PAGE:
The F-22 was also a victim of the wars in Iraq and Afghanistan. The immense cost of supporting two low-intensity conflict wars simultaneously made expenses for fighting a peer competitor—who didn’t actually exist at the time—difficult to justify. The F-22, which was not deployed to Iraq or Afghanistan, was frequently depicted as in a budget battle against weapon systems vital for the wars the United States was actually fighting. The F-22 was, fairly or not, often depicted as a program funded at the expense of the Mine-Resistant Ambush Protected vehicles that saved ground troops in Iraq and Afghanistan from the dangers of improvised explosive devices.
The lengthy development period also put the F-22 in indirect competition with the F-35 Joint Strike Fighter. Although different aircraft designed for different roles, the F-35 was a cheaper aircraft with similar—and in some cases greater—capabilities than the F-22, and it apparently played a role in Defense Secretary Robert Gates recommending F-22 termination. As Gates did so, he recommended accelerating the F-35 program instead. Gates predicted that the United States would have 1,700 F-35s by 2025—a number that, given the cost overruns and delays of the controversial program, the Pentagon is unlikely to meet.
Finally, in 2008, the United States entered the worst economic crisis since the Great Depression, with GDP tumbling a staggering 8 percent in 2009, the year the decision was made to halt F-22 production. The recession would last until 2010, and the recovery is still arguably ongoing. This added to pressures to concentrate on immediate threats and put off investments in big-power warfare, something that in 2009 seemed a far-off prospect.
Did America Make a Giant Mistake?
Eight years after the termination of the F-22 program, with the benefit of hindsight, the verdict of history is mixed. On one hand, termination cleared the way for other, more immediately pressing tactical programs to be funded. Lives were undoubtedly saved by diverting billions to MRAP production.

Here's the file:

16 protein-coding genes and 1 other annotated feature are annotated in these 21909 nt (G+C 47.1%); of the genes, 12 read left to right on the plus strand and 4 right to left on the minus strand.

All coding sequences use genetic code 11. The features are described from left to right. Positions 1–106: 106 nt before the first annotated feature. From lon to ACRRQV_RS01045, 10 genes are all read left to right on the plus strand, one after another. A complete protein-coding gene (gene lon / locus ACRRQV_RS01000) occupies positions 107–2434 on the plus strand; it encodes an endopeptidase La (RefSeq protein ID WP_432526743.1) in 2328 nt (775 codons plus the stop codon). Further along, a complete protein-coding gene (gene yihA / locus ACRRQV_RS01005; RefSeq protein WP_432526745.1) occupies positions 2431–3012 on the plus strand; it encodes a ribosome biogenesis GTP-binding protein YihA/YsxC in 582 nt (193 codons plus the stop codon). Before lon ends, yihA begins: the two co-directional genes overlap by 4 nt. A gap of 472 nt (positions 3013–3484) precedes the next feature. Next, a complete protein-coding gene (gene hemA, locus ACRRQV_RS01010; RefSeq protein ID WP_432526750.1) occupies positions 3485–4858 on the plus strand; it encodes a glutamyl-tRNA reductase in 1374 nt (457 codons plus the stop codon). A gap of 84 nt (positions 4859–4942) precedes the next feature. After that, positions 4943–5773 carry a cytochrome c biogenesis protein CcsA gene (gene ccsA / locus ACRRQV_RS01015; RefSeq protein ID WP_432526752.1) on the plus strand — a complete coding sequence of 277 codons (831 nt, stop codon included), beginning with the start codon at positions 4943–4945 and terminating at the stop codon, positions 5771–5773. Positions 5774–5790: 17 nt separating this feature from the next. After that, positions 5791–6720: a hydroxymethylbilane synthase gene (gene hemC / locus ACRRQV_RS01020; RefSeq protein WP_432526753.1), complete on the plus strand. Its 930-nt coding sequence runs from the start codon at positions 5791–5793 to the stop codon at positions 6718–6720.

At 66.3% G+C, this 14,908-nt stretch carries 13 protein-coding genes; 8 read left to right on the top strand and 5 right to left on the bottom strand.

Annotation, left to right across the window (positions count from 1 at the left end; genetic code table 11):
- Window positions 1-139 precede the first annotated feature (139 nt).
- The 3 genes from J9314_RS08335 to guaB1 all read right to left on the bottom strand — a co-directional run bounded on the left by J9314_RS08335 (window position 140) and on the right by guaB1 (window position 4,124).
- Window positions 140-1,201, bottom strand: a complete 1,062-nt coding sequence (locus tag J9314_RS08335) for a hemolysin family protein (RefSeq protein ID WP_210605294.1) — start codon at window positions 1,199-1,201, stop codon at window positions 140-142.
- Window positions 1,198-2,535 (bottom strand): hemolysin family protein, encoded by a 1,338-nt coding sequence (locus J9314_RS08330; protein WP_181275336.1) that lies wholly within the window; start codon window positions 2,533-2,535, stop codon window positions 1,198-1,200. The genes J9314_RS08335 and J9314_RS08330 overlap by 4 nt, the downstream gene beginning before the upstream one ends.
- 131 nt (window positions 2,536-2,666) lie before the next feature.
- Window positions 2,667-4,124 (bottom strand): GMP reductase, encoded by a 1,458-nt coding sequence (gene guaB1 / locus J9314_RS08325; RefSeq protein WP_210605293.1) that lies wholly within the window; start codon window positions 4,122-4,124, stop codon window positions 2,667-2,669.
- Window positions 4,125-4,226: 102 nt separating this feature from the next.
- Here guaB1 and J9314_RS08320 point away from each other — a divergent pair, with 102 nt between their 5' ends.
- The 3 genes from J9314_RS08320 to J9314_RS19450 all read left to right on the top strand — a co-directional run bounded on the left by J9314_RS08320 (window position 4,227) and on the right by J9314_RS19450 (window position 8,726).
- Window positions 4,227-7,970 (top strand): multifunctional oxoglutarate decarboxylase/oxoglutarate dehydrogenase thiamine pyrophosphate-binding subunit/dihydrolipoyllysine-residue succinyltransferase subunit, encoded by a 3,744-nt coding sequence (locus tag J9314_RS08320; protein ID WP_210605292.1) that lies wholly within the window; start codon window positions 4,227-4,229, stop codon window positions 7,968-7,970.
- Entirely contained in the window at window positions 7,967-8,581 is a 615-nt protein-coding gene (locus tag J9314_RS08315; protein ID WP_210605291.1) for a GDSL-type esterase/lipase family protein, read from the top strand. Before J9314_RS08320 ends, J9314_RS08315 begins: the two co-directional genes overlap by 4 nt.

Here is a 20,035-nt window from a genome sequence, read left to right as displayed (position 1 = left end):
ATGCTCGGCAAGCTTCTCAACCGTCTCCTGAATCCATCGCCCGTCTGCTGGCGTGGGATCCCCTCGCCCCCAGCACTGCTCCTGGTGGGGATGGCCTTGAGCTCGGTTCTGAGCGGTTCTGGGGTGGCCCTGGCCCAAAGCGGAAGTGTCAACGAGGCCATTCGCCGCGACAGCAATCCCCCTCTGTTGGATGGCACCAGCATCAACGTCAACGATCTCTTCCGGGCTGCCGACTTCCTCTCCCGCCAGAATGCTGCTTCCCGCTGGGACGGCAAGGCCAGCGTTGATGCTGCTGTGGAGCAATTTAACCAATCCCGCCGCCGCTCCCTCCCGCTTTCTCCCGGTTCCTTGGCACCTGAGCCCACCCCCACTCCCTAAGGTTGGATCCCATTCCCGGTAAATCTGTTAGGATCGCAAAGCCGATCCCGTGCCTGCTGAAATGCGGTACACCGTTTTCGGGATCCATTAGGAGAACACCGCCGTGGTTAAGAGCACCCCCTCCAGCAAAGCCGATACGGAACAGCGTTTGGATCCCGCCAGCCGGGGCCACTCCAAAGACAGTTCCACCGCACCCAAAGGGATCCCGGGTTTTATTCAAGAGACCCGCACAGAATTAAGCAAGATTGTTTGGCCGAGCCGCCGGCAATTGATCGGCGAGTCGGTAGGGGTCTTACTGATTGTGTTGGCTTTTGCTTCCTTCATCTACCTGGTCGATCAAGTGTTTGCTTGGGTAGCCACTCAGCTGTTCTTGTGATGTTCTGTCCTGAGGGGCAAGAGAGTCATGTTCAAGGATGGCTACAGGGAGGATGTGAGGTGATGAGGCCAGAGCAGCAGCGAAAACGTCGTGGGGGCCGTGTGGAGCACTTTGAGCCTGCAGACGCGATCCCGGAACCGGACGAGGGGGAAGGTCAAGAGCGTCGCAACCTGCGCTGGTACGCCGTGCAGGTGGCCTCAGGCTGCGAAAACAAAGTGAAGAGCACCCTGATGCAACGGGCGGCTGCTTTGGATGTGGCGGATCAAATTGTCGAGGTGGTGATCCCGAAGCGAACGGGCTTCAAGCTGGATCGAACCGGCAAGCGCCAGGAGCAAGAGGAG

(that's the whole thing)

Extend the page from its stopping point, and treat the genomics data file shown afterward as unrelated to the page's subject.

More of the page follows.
On the other hand the world has changed once again in the intervening years, and the Chinese and Russian Air Forces are in both in the midst of their own extensive modernization efforts, just as both countries grow more aggressive on the world stage. There are now three fifth-generation aircraft—the Chinese J-20 and FC-31, and the Russian/Indian T-50—in development set to challenge U.S. air power. None of these aircraft existed in 2009, when Secretary Gates cancelled the F-22. Critics of termination charge that the Department of Defense made a tactical choice at the expense of a weapon that could deter adversaries from starting big-power wars, making much more devastating wars more likely.
The F-22 Raptor was done in by a number of factors, but perhaps the underlying reason was the program dragged on for so long it was exposed to greater risk of being undercut by current events. The Littoral Combat Ship—which ten years after development began is still equipped with just one fifty-seven-millimeter cannon—is headed in the same direction. The F-22 wasn’t the first wonder weapon to face an early end, and it won’t be the last.
Kyle Mizokami is a defense and national-security writer based in San Francisco who has appeared in the Diplomat, Foreign Policy, War is Boring and the Daily Beast. In 2009 he cofounded the defense and security blog Japan Security Watch. You can follow him on Twitter: @KyleMizokami.
This article first appeared a few years ago and is being reposted due to reader interest.